Then came the recriminations. Instead of talking to the nation, admitting the gravity of the crisis and asking for patience until the new policy was put before the House of Commons next week, Mr Major rang round editors to say how beastly the Germans had been and how it was all jolly unfair. Con- fronted with the suggestion that Mr Lam- ont might resign, the Prime Minister indi- cated that they were all in this one together and let it be known that at the Cabinet meeting he had asked each minister indi- vidually if there should be any resignations and all had said, mirabile dictu, that there should not. To Mr Major this might look like an impressive display of unity and a demonstration of collective Cabinet responsibility. To anyone else it looks like a group of naughty boys agreeing not to tell. Since every policy, by convention, is Cabi- net policy, the logic of Mr Major's line is that there can never be a resignation on the failure of a policy. It is a doctrine of collec- tive Cabinet irresponsibility. Now the French have said 'yes', and Mr Major has courageously pointed out in the Evening Standard that the majority was `wafer-thin', and so we all need to 'reflect on the consequences'. He goes further. He is calling a summit 'to take a profound look at where Europe is going'. It is very impor- tant to be at the heart of Europe, but on the other hand it is impossible since our currency cannot stand it. It is vital to follow the disciplines of the German economy and benefit from Mr Major's close friendship with Dr Kohl, but on the other hand those disciplines appear to have strangled us, and Dr Kohl, by Mr Major's implication, is a treacherous bastard. The Prime Minister is almost speechless with self-contradiction. The solution towards which the Govern- ment is groping is a whips' solution. The people who think Mr Lamont ought to go are chiefly those who opposed the failed policy. He must stay, they are told, because he really agrees with them, and if he goes they'll get someone who doesn't. It is he, after all, who has said that we can now have an economic policy framed for British con- ditions and in Britain's interests. But all this only compounds the syndrome I am describing. Mr Lamont and those trying to keep him do not see what he looks like. He looks absurd and unbelievable. For the past two years he has hinted that he did not like the policy, but he has implemented it. Since the new policy is forced on him by circum- stances it scarcely matters whether he likes it. Michael Heseltine would have to follow the same policy if he were Chancellor. (One would like, for base reasons, to watch him compelled to do so.) If it were true that the Chancellor chosen by Mr Major to replace Mr Lamont would do the wrong thing, what message does that convey to the doubters about Mr Major's trustworthiness and judgment of men? As for the new 'poli- cy for Britain's interests', the implication of the phrase must be that we had the oppo- site before. It is as if a doctor said, 'I've decided to stop trying to make you ill now, and will try to make you better,' and was then surprised and hurt when the patient said he'd rather be treated by somebody else.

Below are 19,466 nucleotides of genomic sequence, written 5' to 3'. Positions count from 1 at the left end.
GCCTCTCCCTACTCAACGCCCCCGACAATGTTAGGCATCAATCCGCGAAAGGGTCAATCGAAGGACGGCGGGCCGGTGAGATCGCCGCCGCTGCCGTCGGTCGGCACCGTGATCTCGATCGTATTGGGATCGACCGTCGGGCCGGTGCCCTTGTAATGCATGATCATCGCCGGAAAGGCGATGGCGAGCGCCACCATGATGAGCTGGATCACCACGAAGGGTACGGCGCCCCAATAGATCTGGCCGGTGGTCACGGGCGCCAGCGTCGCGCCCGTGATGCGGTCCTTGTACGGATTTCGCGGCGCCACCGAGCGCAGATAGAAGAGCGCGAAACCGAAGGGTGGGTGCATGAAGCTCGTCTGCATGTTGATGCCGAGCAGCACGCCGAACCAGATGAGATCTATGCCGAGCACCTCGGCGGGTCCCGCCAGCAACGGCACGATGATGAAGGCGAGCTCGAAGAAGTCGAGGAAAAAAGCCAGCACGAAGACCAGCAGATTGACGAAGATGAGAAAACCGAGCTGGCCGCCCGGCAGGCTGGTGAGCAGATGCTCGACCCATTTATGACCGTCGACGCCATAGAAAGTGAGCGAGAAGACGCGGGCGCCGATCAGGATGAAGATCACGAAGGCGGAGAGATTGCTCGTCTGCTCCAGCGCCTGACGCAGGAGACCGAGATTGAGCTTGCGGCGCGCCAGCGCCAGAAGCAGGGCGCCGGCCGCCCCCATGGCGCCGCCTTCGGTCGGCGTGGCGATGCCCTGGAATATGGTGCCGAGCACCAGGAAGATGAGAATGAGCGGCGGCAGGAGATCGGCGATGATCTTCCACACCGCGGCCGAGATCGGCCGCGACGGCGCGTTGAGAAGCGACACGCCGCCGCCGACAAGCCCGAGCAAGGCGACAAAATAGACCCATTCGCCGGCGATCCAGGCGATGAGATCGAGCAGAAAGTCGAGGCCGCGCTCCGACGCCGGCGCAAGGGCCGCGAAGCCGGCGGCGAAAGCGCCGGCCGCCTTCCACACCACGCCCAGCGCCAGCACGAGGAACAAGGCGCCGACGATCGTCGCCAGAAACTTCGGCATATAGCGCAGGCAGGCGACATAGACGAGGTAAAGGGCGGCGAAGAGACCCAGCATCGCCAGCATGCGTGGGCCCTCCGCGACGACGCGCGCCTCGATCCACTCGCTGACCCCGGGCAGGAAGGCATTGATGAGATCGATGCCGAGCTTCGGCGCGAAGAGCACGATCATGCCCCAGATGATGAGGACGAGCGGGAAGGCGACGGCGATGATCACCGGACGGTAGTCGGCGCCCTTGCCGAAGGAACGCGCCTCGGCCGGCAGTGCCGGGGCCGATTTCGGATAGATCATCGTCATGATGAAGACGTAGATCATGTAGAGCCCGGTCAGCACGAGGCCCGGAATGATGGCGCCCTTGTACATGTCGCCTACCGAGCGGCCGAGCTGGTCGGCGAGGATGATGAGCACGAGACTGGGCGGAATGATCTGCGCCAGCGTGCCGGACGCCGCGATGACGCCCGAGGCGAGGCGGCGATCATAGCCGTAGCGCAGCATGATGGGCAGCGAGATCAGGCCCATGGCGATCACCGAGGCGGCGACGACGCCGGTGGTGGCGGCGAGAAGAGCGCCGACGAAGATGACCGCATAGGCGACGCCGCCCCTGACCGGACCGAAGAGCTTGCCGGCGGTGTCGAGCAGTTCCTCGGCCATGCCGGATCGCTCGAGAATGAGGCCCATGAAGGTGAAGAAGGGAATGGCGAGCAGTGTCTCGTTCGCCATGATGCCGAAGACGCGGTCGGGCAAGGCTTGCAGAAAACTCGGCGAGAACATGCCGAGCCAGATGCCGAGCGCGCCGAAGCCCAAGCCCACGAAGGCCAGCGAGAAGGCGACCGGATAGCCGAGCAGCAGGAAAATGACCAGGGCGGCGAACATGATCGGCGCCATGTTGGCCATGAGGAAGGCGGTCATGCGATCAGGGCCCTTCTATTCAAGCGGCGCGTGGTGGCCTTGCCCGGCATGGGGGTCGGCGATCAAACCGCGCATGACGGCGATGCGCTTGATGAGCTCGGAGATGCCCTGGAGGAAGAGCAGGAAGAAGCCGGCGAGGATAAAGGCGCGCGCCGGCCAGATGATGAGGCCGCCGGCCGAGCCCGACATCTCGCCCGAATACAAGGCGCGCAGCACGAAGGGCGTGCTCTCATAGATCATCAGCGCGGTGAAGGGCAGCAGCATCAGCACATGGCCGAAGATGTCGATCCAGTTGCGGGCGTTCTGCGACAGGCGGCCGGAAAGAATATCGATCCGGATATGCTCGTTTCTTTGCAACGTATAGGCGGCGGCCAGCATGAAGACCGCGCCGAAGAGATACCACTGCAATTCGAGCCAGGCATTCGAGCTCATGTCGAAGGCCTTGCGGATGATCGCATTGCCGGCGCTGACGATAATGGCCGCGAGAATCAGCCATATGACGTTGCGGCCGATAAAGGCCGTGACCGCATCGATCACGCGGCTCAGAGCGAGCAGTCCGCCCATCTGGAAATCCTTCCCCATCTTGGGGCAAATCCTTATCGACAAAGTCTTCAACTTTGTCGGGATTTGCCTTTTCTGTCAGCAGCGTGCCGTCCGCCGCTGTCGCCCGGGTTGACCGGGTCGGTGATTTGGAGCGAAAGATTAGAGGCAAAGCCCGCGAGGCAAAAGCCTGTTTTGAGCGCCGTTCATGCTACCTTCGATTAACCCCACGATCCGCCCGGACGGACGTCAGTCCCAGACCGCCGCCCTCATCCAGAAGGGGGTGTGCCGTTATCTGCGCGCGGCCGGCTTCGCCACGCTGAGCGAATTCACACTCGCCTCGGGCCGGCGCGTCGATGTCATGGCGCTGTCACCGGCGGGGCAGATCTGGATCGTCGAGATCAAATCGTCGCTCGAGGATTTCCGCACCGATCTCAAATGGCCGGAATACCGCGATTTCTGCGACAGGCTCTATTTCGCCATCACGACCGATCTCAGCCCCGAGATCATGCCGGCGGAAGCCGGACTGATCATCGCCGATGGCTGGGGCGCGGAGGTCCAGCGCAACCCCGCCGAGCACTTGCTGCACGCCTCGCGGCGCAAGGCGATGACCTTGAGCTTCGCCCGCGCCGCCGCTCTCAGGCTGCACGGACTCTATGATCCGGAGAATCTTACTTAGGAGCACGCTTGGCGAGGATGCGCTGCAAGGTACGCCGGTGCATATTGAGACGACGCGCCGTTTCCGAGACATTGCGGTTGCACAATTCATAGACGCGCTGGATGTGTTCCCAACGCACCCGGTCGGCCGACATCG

None of the main players seems to realise that he is on stage, that politics is a drama. It has hubris, nemesis and catharsis, . not hubris, nemesis and singing in the bath. The actors have their exits as well as their entrances.